An honest letter of experience from Wyatt Anians (‘19)

This letter is an open and honest response from last week’s opinion piece titled, “An open letter of experience from Asha Aden and Sam Kottke to the student body.”

As the election chair committee for this spring semester, I had many duties, both written and unwritten. I would like to expand upon the unwritten duties and include mistakes that I had made in the recent election process for the incoming Student Senate President and Vice President.

The application in question had been submitted prior to the deadline, which was 4:00 p.m. on April 9. Accepting a completed application after this would go against the written bylaws of the election committee. However, it is written that “Completed applications and support sheets for all Senate positions” are due at this same deadline. As documented in the committee’s letter of rejection, we cited the following errors in the application: a missing President application, an unsigned and undated Vice President application, and a signature sheet including typed names instead of actual signatures. This paints an honest picture of the array of errors that appeared on the application.

As a friend, I felt it was my duty to assist and retrieve a finished application from the potential applicants. However, this extended the duties I had as a committee chair. I was acting in favor of a particular candidate, while the position demands impartiality. Once admitting my mistakes, the committee voted unanimously to reject the application. After this, I admit to extending my duties even more by allowing the parties to appeal the committee’s decision to all of Student Senate, allowing them a voice in the committee’s inner workings. The Student Senate voted with a 15-7 vote to retain the rejection of the application.

This ordeal is not one of #whereisthedemocracy or questioning leadership skills or even one of racial bias. It is one about organization and timeliness. An application, of any kind, is not intended to be a litmus test of ability to thoroughly fill out simple paperwork. However, for certain individuals, this is the case for analyzing basic carefulness — or carelessness — In the professional world, an unsigned application would undoubtedly yield rejection. In a legal setting, typed names do not suffice as a signature. For any application, lack of a signature disqualifies it. Even offering an appeal is wildly uncommon when applying for any position. For these simple and clear analogies, the potential candidates could not yield an acceptance on their application.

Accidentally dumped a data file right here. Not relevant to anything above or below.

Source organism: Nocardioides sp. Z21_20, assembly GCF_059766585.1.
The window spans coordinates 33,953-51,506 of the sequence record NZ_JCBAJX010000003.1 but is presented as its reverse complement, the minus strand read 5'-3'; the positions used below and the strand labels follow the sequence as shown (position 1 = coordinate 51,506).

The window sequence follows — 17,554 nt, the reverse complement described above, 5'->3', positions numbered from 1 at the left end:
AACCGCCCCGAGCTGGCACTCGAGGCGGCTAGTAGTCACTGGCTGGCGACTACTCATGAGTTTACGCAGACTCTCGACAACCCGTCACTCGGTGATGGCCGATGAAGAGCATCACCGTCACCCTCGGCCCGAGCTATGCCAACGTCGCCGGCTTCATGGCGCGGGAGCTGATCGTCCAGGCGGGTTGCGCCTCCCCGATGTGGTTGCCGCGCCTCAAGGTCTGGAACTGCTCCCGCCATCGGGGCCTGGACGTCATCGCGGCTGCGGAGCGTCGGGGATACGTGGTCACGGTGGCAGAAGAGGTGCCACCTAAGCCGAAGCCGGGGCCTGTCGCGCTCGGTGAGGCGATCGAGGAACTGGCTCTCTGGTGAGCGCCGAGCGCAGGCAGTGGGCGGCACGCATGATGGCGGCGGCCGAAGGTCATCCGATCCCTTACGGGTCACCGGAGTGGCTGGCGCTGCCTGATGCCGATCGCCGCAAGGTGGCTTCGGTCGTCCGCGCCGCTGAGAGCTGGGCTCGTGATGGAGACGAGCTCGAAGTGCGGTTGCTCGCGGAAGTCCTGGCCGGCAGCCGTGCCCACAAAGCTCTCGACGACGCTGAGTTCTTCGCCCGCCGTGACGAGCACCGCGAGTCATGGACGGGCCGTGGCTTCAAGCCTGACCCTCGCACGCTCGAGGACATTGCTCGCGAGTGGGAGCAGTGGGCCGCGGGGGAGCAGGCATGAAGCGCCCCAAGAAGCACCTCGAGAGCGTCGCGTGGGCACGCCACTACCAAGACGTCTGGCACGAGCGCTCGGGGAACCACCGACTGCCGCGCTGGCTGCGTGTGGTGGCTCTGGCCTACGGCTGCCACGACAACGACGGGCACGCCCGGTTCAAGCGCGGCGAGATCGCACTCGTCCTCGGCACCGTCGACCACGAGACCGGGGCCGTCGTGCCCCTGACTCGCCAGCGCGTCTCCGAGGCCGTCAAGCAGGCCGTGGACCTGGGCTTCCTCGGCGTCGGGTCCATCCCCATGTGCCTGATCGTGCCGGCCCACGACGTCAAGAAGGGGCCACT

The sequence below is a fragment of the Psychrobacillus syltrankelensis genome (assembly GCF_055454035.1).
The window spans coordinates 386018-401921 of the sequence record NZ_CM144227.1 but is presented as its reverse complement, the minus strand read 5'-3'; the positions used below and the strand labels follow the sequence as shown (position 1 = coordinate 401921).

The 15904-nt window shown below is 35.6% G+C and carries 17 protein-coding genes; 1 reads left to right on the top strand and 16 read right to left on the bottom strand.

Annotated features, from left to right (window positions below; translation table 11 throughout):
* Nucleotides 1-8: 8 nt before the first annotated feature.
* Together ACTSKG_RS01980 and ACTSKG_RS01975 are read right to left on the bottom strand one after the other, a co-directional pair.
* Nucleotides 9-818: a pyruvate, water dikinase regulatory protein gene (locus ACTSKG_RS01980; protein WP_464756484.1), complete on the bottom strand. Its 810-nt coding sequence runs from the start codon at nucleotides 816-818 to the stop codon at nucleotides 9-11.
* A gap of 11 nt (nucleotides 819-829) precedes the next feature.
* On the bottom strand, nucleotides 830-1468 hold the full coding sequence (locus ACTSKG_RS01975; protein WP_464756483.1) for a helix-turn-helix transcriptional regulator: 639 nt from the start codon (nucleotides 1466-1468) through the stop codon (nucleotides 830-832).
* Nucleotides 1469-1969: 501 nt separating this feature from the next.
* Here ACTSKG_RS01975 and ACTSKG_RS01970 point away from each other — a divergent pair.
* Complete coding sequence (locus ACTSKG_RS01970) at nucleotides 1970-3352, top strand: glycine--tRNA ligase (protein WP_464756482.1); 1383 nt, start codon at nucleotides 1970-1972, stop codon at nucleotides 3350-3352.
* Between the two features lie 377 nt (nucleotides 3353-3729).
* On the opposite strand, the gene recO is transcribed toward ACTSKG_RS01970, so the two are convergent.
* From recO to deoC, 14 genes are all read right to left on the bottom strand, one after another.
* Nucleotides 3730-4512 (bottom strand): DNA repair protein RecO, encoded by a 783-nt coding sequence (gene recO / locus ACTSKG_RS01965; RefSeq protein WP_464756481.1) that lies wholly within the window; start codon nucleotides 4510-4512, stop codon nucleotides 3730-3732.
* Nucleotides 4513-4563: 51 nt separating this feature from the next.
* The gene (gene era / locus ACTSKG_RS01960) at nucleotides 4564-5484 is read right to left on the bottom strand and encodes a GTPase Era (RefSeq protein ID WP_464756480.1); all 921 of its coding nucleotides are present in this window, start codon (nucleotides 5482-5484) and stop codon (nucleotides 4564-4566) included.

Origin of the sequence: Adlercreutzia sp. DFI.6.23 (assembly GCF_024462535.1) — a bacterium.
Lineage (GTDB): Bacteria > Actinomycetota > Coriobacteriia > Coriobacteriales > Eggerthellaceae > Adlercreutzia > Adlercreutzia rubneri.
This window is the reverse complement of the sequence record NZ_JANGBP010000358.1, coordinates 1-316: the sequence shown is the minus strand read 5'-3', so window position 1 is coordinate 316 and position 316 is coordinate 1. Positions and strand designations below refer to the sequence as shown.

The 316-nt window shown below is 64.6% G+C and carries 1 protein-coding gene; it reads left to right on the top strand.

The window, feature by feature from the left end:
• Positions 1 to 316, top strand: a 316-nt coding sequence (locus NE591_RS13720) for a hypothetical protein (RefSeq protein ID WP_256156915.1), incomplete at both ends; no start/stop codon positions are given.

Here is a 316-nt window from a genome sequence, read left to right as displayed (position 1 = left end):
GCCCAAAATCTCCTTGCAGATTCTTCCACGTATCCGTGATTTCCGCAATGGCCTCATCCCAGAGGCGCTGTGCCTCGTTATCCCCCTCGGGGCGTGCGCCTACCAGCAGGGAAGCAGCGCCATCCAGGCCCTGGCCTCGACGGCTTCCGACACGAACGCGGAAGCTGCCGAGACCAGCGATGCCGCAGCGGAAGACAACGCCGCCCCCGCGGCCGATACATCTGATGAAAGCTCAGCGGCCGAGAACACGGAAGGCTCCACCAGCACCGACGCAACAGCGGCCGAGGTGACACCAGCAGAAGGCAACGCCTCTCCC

One difficult skill of a leader is the ability to admit one’s mistakes. I am publicly admitting that I should never have fed false hope to my friends, who I know would have made great leaders. I admit to a bias that allowed these candidates the opportunity to appeal to the Student Senate, something that nobody has knowingly been allowed before. As I stand with a changed mind on the issue, I can also admit my mistakes in this process, concede to them and learn from them. Can you, Asha and Sam?


Wyatt Anians (‘19)

Opinions expressed in columns and letters are those of the author(s) and do not necessarily reflect the opinions of Chips or organizations whith which the author(s) are associated.

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